Category Archives: Uncategorized

Grotesque: Mark E Smith 1957-2018

A scraggy back street kid with a bad jumper. Teenage and fingers already yellowed from nicotine. A library dweller who reads Mailer, James, Dick and Lovecraft. An antagonist who wants to be a poet. An autodidactic storyteller. A man who gleefully puts his finger up Howard Devoto’s nose.

A cackling Alan Bennett for a world of Austin Maxi’s and terrace football. A surrealist story weaver telling spooky and bizarre tales of ham radio operators, container drivers, German athletes, time travellers, “self-satisfied, smug” (The Observer) writers, jawbones, suicidal bingo callers, the Northern Rising (not in 10,000 years), possessed rectors, a ghost in Bremen, a man followed around by a soap opera writer, a killer hiding out in a flat, the great god Pan, 63 Market Place, a death at Disneyland, fat Captain Beefheart imitators with zits, what flows from the mushy pen of a 3 legged black grey hog, hitmen in steak restaurants, the vet Cameron called out for birth of hideous replica, housewives on pills, elves and Cary Grant’s wedding.

A speed freak with a mouth and brain running too fast for his body. A man searching for the now, searching for the real thing, yeah. A correspondent from the rrrrrrrrrrriot torn streets of Manchesterrrrrr, England.

A paranoid man at the height of his powers. A man dissecting the media, package holidays, the nostalgia culture of the look back bores, bald-headed men, shift work, ‘Madchester’, business schools in Birmingham, handy men, Boston immigration, British people in hot weather and war in eastern Europe. He never did end up like U2 or Ian McShane. He never did find that song about speed he wrote conceptually, a la Bowie.

A man growing old disgracefully. Laughing through dentures at the notion of it being all over. Post reformation music better than ever. No time for reunion sell outs. No 80s reprobates. No Newsnight for you. More vital than ever when puncturing nostalgia displays for venues closing their doors. Then back to civilisation.

Barbiturates are kicking in. Fresh faced physician looks on. Whirlpools cascade. No grasp on monocard.

A gobshite without end.

A word-Smith without compare.

‘Rebellious Jukebox’

‘Flat Of Angles’

‘Impression Of J Temperance’

‘Jawbone And The Air-Rifle’

‘The Man Whose Head Expanded’

‘Tempo House’

‘US 80s-90s”

‘Free Range’

‘The League Of Bald-Headed Men’

‘A Past Gone Mad’

‘Reformation’

‘Blindness’

‘Weather Report 2’

‘Monocard’

And ‘Cary Grant’s Wedding’

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Hey Bulldog and Sextile live at The Castle 24.01.2018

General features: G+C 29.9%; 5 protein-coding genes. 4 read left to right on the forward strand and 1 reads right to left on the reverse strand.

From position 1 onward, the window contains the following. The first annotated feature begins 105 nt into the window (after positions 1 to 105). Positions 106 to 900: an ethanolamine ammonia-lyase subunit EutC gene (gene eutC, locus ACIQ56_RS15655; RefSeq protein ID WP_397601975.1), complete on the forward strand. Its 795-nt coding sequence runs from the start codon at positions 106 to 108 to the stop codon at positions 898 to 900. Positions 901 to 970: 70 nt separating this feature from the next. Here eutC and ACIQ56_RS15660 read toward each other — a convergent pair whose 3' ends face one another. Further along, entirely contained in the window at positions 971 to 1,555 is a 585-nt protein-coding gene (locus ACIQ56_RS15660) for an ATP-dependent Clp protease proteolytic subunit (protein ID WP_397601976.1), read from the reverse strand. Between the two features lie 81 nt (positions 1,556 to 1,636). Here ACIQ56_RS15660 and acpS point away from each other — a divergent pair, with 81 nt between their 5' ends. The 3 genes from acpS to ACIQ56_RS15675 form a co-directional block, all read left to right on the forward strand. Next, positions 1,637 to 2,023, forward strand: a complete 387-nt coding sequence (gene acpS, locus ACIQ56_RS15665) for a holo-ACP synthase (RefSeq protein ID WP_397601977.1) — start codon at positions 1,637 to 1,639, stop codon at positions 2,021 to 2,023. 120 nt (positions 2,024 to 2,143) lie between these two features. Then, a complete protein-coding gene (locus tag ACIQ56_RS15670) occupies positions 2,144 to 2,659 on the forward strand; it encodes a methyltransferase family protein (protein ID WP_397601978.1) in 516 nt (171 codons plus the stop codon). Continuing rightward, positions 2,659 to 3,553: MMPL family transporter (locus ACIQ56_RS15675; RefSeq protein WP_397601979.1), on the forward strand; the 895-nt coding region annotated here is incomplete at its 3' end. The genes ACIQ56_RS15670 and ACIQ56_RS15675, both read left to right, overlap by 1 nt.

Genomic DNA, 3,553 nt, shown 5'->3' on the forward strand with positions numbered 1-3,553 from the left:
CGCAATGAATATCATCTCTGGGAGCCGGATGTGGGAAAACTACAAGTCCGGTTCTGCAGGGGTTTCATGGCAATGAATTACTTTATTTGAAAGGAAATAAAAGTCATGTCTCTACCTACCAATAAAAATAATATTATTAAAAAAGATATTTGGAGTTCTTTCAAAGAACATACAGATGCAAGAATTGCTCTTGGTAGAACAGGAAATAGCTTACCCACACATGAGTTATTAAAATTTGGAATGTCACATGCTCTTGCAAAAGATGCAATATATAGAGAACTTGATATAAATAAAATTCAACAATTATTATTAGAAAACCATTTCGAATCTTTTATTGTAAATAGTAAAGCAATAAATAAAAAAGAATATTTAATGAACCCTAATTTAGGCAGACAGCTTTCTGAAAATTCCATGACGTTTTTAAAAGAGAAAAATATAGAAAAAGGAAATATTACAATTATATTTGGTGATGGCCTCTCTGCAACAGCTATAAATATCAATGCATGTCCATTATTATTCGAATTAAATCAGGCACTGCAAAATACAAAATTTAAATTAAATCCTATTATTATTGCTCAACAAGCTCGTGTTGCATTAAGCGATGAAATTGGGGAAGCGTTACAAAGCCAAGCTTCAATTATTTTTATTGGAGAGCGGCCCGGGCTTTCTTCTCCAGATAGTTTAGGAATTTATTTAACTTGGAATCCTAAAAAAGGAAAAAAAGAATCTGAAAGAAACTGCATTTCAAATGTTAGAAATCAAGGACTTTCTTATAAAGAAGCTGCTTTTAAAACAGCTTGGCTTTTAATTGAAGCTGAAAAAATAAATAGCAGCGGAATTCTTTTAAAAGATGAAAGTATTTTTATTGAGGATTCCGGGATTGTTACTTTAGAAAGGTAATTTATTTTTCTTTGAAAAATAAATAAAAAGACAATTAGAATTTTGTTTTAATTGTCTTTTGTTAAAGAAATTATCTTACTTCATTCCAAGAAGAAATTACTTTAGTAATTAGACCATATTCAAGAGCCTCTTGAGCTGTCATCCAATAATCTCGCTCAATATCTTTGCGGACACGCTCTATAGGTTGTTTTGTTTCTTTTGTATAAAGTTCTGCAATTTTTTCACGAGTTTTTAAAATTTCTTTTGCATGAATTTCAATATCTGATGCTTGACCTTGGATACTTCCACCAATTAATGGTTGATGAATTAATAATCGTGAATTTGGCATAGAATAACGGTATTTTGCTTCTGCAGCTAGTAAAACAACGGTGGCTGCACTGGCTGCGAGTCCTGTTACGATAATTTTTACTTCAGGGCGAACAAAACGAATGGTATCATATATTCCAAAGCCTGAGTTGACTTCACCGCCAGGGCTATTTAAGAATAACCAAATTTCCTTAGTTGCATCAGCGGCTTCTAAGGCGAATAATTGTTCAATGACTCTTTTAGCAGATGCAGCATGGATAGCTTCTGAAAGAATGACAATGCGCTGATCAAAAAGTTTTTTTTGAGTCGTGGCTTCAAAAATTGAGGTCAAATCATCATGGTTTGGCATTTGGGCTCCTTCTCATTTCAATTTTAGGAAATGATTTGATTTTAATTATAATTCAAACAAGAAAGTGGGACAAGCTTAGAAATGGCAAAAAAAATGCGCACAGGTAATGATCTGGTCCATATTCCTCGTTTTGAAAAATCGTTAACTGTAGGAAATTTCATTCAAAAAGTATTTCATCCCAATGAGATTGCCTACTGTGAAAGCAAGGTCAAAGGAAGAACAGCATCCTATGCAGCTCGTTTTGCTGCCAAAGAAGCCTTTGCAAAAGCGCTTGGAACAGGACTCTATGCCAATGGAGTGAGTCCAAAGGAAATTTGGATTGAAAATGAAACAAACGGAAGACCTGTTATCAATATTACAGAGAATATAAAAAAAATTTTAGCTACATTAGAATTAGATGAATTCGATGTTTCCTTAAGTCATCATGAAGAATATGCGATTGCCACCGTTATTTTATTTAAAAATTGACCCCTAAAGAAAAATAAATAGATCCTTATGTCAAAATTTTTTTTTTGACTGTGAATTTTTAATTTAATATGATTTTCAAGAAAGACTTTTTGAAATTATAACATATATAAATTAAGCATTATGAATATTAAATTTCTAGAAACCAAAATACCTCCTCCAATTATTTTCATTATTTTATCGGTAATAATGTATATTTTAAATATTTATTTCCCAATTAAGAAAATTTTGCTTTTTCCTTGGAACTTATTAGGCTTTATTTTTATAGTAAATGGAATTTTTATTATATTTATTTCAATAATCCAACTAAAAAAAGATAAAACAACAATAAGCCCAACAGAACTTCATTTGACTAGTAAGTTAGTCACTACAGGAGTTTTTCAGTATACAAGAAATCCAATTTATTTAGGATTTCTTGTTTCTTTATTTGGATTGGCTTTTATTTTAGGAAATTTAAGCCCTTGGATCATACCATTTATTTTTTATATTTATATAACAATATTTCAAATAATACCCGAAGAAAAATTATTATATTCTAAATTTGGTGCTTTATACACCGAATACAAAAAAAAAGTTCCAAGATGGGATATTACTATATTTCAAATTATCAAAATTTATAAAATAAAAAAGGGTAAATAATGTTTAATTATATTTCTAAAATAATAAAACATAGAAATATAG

Three men fate has made indestructible, their name; Hey Bulldog. It’s hard to write about Manchester’s best band without repeating the same observations. Quite simply, this is a power trio with the best musicians in town. There is nowhere to hide and each one plays like a superstar. They have a maestro on the guitar who slices and shoots every kind of rock, blues and glam riff you could ever want. They have a groove machine on the bass, making you remember why the bass is the best instrument in music. They have an octopus on drums.

They are indecently magnificent. Not for them garage-y woolliness or genial enthusiasm of youth. These guys are sublime musicians and play long, forceful songs that explore the boundaries of that particular song. Their powerhouse setlist consisted of recent and upcoming singles and best of all is the elegant, elegiac ‘No Future Part 2” which treads its toes into New Order territory.

The uncompromising body politic of Sextile hits like a hammer blow. This is a band whose music rests on dissonant, atonal electro and strutting guitar sirens. Squelchy, undulating mutant disco; definitely slabs of Devo live, but definitely not Devo in the studio. Hot, sweaty dance music for a hot, sweaty room. Pure punk, aggressive yet euphoric. If any band could claim to be a Stooges for the hot, sweaty 21st century, this is it.

In fact, front man Brady looks like Iggy; gaunt with elbows poking and shining white denim. He yelps and barks, tripping into automatic language. His vocals dwell neatly within each song and while you can’t grasp everything he’s singing you know everything he sings serves the song. He’s a performer who literally performs the entire song on which the vocals sit.

The beats, from the standy-up drummer are occasionally stomping and glam. The music is sporadically 80s but this isn’t music made from nostalgia, this sounds bitingly relevant and contemporary. This is a band shooting fast and hard.

Each song feels not only like the finished article, but wholly intractable. This is a band that already feels like the finished article. A rough, damaged finished article maybe, but a band convinced of its own genius, which is the essential ingredient of every great band.

https://sextile.bandcamp.com

https://heybulldog.bandcamp.com

 

Purple Heart Parade and The Goa Express live Aatma 21.12.2017

The Goa Express are a band with white trainers but don’t let that put you off, they’re actually very impressive. This is a bunch of young lads that are tight enough to swap instruments. But more importantly, this is a band eager to swap genres.